Do I fill out DWC Form 041 myself?
The person who was injured should fill out the form if they are able; if not, they can ask for help from a family member or friend. They should also, however, tell their employer about the accident as soon as possible, as the employer will likely be contacted for further information by their insurance company.
How long will it be until I receive wage benefits?
If you lose wages because of your injury, temporary income benefits (TIBs) will start after you have lost seven days of work. Benefits are not paid for the first week unless your injury has led you to lose more than two weeks of work. TIBs end when one of these three things happens:
- A medical professional determines that you have reached maximum medical improvement, or you can no longer heal any further.
- You are able to earn the average amount of wages that you did before you were hurt.
- You reach the end of the TIB benefits period, which is 104 weeks after your eighth day of disability.
Will all my medical bills be paid?
Yes, if your claim is approved, your medical bills will be paid for as long as your insurer and health care professionals determine that you need care. Your health care providers will bill the insurer rather than you for your workplace injury.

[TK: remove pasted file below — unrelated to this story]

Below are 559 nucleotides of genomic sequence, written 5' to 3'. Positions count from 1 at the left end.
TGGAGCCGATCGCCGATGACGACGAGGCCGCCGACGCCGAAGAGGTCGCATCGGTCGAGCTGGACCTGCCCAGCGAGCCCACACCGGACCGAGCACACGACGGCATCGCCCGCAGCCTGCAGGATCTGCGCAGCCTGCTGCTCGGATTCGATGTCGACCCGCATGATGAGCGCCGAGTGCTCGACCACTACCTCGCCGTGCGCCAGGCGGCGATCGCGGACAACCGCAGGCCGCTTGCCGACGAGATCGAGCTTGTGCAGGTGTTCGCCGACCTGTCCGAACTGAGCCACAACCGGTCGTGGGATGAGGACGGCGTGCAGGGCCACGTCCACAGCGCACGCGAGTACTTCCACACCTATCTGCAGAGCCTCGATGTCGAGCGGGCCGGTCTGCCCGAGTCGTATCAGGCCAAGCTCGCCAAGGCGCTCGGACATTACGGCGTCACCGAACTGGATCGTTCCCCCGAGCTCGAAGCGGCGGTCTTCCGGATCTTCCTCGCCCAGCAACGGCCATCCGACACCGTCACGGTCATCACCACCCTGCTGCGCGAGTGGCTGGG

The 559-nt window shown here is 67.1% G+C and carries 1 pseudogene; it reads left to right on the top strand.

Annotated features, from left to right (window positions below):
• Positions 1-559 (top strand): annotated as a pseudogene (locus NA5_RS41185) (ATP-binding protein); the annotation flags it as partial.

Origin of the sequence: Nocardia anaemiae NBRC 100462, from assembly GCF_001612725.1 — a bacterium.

Can I use my own doctor for a work-related claim?
It depends on whether your employer has a healthcare network. If they are in a network, you must use a doctor that participates in that network. You may not receive benefits if you go outside the network. If you are not covered by a network, you have the right to choose a doctor, if that doctor is qualified to treat claims. The TDI has a list of healthcare practitioners who are restricted from treating claims that may be helpful to you.
What happens if I’m injured and my employer doesn’t have insurance?
Companies that don’t carry policies are called nonsubscribers. They are required to inform all employees that they are not part of the workers’ compensation system. Some employers, if they are large enough, may be self-insured. If not, however, a nonsubscriber may be sued by an injured employee if that employee can prove that the company is at least one percent at fault for the injuries. A lawsuit can also include lost wages and past and future medical costs, as well as payment for the pain and suffering caused by the injury.
Protect Yourself, Your Company, and Your Employees with Workers’ Comp in Texas
Although you are not required to have workers’ compensation insurance in Texas, most companies do carry a policy. Why? Because it’s a true win-win. For a reasonable monthly cost, you protect your business from the risk of a high-cost lawsuit if one of your employees is injured.
If you don’t have a policy, consider talking to your insurance broker or agent to find a policy that fits your needs. If you do have workers’ comp, all that’s left to do? Schedule a time to go over your policy with your agent, to be sure it still fits your needs.